News

16 Year-Old Ebony Oshunrinde aka WondaGurl Crafts Beat for Jay-Z

16 Year-Old Candadian/Nigerian Ebony Oshunrinde aka WondaGurl makes beat for Jay Z's platinum-selling album Magna Carter Holy Grail


The internet is abuzz with news of the precocious 16-year old producer WondaGurl, who helped craft a beat that made it onto Jay Z's platinum-selling new album, Magna Carta... Holy Grail. The track "Crown," was created by the Nigerian-Canadian teen Ebony Oshunrinde who has been making beats since since she was 9 years-old.  At 14 she entered Toronto's Battle of the Beatmakers but was eliminated in the quarterfinals. Not to be deterred, she returned the following year when WondaGurl took first place.  Success followed success and was signed by Black Box. Apparently, when she sent a track to Houston rapper Travi$ Scott he replied a few days later with the words: "I'm about to change your life." Scott played the track to Jay-Z, and then came the phonecall "You are on Jay Z's album, congratulations."

Despite her prodigious success, Ebony's Nigerian mother Jozie Oshunrinde is adamant that she keep studying. After winning Battle of the Beatmakers WondaGurl said in an interview "I just make sure I get my credits cause I know if I don't, my mother will not be okay with that at all, and possibly take all my music stuff away..."

You'll want to follow this girl wonder: @WondaGurlBeats. Here she is talking about her experience:

* Wondagurl with her mother Jozie Oshunrinde

Interview
Photo by Trevor Stuurman.

Interview: Thando Hopa Never Anticipated Acceptance in the Industry—She Anticipated a Fight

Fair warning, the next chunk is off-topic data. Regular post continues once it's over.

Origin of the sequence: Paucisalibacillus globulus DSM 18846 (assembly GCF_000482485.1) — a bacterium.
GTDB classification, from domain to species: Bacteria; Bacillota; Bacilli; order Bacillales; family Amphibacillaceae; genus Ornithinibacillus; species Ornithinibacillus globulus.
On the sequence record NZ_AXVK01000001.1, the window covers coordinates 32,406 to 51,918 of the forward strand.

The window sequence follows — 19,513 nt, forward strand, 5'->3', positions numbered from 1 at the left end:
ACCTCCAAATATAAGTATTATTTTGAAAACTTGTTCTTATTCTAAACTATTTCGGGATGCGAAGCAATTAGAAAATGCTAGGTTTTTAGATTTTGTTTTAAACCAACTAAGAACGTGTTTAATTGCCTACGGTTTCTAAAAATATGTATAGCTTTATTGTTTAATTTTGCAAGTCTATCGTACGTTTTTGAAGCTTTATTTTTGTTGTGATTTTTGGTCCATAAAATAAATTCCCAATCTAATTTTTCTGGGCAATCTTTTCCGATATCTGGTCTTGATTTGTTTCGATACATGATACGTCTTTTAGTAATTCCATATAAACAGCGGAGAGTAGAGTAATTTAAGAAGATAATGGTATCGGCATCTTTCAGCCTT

We speak to the South African lawyer, model, actress and activist about her historic Vogue cover, stereotypes imposed on people living with albinism and her work with human interest stories about vulnerable groups as a WEF fellow.

Vogue Portugal's April edition was a moment that caused everyone to hold their breath collectively. For the first time ever, a woman living with albinism was featured on the cover of the magazine in a sublime and timeless manner. Thando Hopa, a South African lawyer, model, actress and activist was the woman behind this historic first. It was not just a personal win for Hopa, but a victory for a community that continues to be underrepresented, stigmatised and even harmed for a condition outside of their control, particularly in Africa.

At just 31, the multi-hyphenate Hopa is a force to be reckoned with across different spaces. Through her considerable advocacy work as an activist, Hopa has and continues to dispel stereotypes and misconceptions about people living with albinism as well as changing what complex representation looks like within mainstream media. In 2018, Hopa was named the one of the world's 100 most influential women by the BBC. After hanging up her gown as a legal prosecutor after four years of working with victims of sexual assault, Hopa is on a mission to change skewed perceptions and prejudices when it comes to standards of beauty.

As a current fellow at the World Economic Forum, she is also working towards changing editorial oversights that occur when depicting historically underrepresented and vulnerable groups. The fellowship programme prepares individuals for leadership in both public and private sectors, and to work across all spheres of global society.

OkayAfrica recently spoke to Hopa to find out about how it felt to be the first woman with albinism to be featured on Vogue, the current projects she's working on and what's in the pipeline for her.

This interview has been edited for length and clarity.

Keep reading... Show less

get okayafrica in your inbox

popular.

Uzo Aduba Snags 2020 Emmy Award for Role in 'Mrs America'

Nigerian-American actress Uzo Aduba was awarded an Emmy for her stellar performance as Civil Rights icon Shirley Chisholm in 'Mrs America'.